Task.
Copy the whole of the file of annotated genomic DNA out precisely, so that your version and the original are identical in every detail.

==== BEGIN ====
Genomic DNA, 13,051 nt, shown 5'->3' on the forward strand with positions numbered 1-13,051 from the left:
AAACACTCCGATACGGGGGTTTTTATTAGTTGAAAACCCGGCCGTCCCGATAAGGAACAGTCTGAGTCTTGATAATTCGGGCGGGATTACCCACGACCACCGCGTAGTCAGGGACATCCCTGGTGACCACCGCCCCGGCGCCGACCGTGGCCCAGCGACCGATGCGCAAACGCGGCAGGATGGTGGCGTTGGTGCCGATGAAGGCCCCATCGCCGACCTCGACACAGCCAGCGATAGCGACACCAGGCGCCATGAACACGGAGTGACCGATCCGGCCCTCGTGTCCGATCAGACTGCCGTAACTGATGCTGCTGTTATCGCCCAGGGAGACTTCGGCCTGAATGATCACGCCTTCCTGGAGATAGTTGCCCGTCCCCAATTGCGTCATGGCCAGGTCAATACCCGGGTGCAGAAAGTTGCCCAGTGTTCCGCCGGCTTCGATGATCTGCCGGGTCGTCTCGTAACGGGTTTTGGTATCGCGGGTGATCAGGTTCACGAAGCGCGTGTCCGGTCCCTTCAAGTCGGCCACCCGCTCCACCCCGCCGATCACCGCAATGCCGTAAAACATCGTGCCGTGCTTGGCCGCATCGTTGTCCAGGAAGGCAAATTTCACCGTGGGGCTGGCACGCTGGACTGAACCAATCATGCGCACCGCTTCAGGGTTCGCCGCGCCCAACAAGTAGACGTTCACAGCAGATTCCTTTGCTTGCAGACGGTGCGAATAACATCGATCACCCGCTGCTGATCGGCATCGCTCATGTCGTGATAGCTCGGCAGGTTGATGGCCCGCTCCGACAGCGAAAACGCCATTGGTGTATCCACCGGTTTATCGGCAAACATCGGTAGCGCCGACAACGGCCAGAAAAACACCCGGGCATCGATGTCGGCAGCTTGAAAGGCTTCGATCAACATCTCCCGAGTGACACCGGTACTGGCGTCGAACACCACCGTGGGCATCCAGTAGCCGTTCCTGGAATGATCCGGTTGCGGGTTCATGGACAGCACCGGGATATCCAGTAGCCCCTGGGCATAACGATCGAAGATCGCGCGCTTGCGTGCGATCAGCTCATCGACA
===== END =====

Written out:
Genomic DNA, 13,051 nt, shown 5'->3' on the forward strand with positions numbered 1-13,051 from the left:
AAACACTCCGATACGGGGGTTTTTATTAGTTGAAAACCCGGCCGTCCCGATAAGGAACAGTCTGAGTCTTGATAATTCGGGCGGGATTACCCACGACCACCGCGTAGTCAGGGACATCCCTGGTGACCACCGCCCCGGCGCCGACCGTGGCCCAGCGACCGATGCGCAAACGCGGCAGGATGGTGGCGTTGGTGCCGATGAAGGCCCCATCGCCGACCTCGACACAGCCAGCGATAGCGACACCAGGCGCCATGAACACGGAGTGACCGATCCGGCCCTCGTGTCCGATCAGACTGCCGTAACTGATGCTGCTGTTATCGCCCAGGGAGACTTCGGCCTGAATGATCACGCCTTCCTGGAGATAGTTGCCCGTCCCCAATTGCGTCATGGCCAGGTCAATACCCGGGTGCAGAAAGTTGCCCAGTGTTCCGCCGGCTTCGATGATCTGCCGGGTCGTCTCGTAACGGGTTTTGGTATCGCGGGTGATCAGGTTCACGAAGCGCGTGTCCGGTCCCTTCAAGTCGGCCACCCGCTCCACCCCGCCGATCACCGCAATGCCGTAAAACATCGTGCCGTGCTTGGCCGCATCGTTGTCCAGGAAGGCAAATTTCACCGTGGGGCTGGCACGCTGGACTGAACCAATCATGCGCACCGCTTCAGGGTTCGCCGCGCCCAACAAGTAGACGTTCACAGCAGATTCCTTTGCTTGCAGACGGTGCGAATAACATCGATCACCCGCTGCTGATCGGCATCGCTCATGTCGTGATAGCTCGGCAGGTTGATGGCCCGCTCCGACAGCGAAAACGCCATTGGTGTATCCACCGGTTTATCGGCAAACATCGGTAGCGCCGACAACGGCCAGAAAAACACCCGGGCATCGATGTCGGCAGCTTGAAAGGCTTCGATCAACATCTCCCGAGTGACACCGGTACTGGCGTCGAACACCACCGTGGGCATCCAGTAGCCGTTCCTGGAATGATCCGGTTGCGGGTTCATGGACAGCACCGGGATATCCAGTAGCCCCTGGGCATAACGATCGAAGATCGCGCGCTTGCGTGCGATCAGCTCATCGACA